What are the Steps in the Special Education Process?

What are the Steps in the Special Education Process?

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The Special Education process can be super confusing.


I’m going to break it down for you so it will be less complicated.



Steps in the Special Education Process 


First, everything has an acronym! You have probably heard some of these acronyms, such as:



Grab our Special Education Acronym Guide with over 120 acronyms most used terms in the special education process and their definitions.

Special Education Process Step # 1 | What if I suspect my child has a learning disability?


If you do think your child has a learning disability, you can request an evaluation to be done by the school. An assessment will be completed and an evaluation report written (ER). 


Then, an education team will review the results of this report to determine if your child is eligible for services. 


If results prove your child is eligible, an Individualized Education Plan (IEP) meeting must take place within 30 calendar days after your child was found eligible. 



Special Education Process Step # 2 | What if the ER determines that my child has a learning disability?


If the special education team agrees that your child is eligible for services, you will meet as a team for what is called the Individualized Education Plan (IEP) meeting.


Remember, you, as the parent is an equal member of this team! Most of the time, this meeting will take place at the school.  


Other members of the special education process team could include:

  • The general education teacher
  • The special education teacher
  • Principal
  • School counselor
  • Related service providers, such as speech or occupational therapists


Special Education Process Step # 3 | What happens at the IEP meeting?

The IEP will contain: 

  • Goals
  • Objectives
  • Benchmarks 


The team expects your child to achieve these three things this year. At this time, services, such as speech and occupational therapy, are also determined. 


Also, at the IEP meeting, the location of services and necessary modifications are determined.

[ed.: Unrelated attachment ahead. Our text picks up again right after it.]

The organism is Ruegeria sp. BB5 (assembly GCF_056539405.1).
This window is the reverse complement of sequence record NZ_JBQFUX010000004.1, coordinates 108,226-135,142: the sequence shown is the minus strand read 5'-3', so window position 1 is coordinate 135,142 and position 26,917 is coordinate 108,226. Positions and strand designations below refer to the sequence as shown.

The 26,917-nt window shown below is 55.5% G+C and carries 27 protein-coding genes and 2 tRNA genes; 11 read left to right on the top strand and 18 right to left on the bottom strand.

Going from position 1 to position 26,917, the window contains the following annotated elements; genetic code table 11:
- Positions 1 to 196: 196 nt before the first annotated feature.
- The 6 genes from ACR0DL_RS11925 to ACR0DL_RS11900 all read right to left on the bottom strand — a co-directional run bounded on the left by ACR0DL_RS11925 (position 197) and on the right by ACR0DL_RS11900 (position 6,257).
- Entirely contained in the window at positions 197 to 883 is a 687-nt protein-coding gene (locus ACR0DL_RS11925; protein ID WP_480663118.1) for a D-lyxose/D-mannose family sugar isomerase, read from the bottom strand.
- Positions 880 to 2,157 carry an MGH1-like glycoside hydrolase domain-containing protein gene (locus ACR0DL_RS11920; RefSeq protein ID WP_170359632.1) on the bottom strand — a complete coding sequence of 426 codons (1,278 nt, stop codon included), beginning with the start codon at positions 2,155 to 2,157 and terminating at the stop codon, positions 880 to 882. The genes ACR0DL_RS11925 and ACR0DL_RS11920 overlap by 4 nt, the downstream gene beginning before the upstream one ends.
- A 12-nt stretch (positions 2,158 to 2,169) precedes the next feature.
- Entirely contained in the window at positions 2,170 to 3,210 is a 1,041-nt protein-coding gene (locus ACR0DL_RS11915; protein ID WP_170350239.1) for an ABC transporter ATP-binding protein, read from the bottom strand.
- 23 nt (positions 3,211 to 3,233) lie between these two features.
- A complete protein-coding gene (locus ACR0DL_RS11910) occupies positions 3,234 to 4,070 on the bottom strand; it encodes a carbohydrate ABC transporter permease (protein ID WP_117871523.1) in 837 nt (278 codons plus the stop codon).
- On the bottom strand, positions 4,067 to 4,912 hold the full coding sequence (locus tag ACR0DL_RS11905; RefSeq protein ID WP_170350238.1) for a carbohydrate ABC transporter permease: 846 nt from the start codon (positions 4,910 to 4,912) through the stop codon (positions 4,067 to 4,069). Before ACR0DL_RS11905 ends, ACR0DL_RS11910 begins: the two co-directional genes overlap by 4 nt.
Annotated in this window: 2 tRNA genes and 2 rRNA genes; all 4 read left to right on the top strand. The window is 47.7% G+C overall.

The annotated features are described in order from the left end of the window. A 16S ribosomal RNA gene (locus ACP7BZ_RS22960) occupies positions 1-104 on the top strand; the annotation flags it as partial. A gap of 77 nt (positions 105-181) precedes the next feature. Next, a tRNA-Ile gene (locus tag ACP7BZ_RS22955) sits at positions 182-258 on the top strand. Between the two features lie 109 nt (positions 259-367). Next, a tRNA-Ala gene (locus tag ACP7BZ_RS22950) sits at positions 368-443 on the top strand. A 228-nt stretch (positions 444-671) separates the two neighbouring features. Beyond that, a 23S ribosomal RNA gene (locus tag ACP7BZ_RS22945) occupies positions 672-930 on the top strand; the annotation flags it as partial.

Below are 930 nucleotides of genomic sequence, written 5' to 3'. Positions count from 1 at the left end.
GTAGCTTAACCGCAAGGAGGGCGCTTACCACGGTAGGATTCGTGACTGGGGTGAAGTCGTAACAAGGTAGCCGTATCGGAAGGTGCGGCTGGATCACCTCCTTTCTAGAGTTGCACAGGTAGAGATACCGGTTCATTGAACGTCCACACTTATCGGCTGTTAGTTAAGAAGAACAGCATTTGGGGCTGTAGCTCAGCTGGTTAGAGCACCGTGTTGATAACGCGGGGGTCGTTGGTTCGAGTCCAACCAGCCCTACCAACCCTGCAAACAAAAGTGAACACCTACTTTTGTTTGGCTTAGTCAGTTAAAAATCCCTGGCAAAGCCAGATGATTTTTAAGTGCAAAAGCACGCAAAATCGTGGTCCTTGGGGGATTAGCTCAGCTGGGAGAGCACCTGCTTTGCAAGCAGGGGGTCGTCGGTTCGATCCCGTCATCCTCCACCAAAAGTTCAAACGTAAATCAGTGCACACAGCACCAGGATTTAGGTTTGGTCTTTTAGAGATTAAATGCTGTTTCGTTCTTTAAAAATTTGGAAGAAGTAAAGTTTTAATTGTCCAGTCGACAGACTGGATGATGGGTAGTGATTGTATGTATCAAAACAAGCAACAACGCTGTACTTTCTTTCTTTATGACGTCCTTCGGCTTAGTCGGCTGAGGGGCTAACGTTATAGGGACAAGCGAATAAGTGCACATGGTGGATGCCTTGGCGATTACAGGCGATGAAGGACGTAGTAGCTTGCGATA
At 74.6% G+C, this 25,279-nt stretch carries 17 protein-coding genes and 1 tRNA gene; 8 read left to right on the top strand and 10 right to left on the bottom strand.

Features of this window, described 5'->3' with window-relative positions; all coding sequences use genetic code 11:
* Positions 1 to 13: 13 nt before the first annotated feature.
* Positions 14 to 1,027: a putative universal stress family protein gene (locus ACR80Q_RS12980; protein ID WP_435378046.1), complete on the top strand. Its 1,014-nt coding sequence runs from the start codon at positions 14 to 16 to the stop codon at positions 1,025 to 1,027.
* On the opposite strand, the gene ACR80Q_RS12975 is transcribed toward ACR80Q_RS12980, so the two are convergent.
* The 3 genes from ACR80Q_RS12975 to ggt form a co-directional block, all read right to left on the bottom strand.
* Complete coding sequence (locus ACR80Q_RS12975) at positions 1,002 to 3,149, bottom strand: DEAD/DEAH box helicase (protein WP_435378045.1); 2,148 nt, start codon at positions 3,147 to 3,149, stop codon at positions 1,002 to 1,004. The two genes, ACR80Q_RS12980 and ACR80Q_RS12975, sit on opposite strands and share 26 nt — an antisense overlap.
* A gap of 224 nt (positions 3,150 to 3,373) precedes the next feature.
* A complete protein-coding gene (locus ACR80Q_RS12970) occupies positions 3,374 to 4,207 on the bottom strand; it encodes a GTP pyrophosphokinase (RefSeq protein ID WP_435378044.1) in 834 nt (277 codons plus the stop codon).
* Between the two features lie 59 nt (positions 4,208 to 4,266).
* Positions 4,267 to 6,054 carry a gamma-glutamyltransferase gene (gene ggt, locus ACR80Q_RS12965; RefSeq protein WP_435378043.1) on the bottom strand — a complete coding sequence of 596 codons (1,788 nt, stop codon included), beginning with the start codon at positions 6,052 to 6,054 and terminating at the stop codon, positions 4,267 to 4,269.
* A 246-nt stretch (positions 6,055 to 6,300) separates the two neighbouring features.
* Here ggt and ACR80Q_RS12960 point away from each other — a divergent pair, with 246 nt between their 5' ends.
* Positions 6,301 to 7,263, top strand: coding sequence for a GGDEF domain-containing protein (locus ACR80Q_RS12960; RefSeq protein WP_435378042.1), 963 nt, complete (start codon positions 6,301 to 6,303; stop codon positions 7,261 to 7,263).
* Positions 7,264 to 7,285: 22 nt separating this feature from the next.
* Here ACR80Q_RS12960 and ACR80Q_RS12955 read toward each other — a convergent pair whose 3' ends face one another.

One important thing to remember is the placement of your child MUST be in the Least Restrictive Environment (LRE) while meeting your child’s needs. 


If you agree with the IEP and the placement, your child will receive all services outlined in the IEP. 


Special Education Process Step # 4 |  How do I track my child’s progress?


As the year progresses, you will receive progress reports from his or her teacher. These are usually done quarterly, but can also be by trimester. 


If you notice changes in the reports (decline in skills or mastery of skills), you can request an IEP meeting to discuss and revise the IEP at any time.


The IEP team will meet one time a year (minimum) to discuss progress toward IEP goals. Based on the progress reports, changes can be made to the IEP. As a parent, you have the right to agree or disagree with IEP changes.


Your child will continue to receive services as outlined in the IEP as long as the services are needed. A reevaluation is conducted once every three years to assess eligibility further. 


**Please note, some laws vary from state to state. This Special Education Process is a rough outline, as the process is very similar across the country. Please consult your state’s Department of Education for further details or questions. 


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What are the Steps in the Special Education Process?
The Special Education process can be very confusing for parents! Are you feeling lost? Let me break it down for you in 4 Simple steps.

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Melissa Barto


  1. I love this! This would’ve been helpful for my mom when she was raising us. You are awesome for helping moms with this!

  2. Thank you so much for sharing this informative post. My sister in law is a special education teacher and she is amazing and is rewarded by the progress in her students each and every day. I am going to bookmark and share with her. Thank you as there is a lot to the process.

  3. At the moment I’ve heard stories of the waiting lists for assessments etc over here to confirm the need for special education in children. It’s reaching highs of 8 months to a year before kids are getting the help they need in the classroom. It’s a disgrace. I wish there was some way parents could fast track it, even if it cost a little extra, but sadly there isn’t.

  4. This is good information. My children are not special needs but an IEP can be applied to any child who is struggling whatever the reason. Thanks for sharing this.

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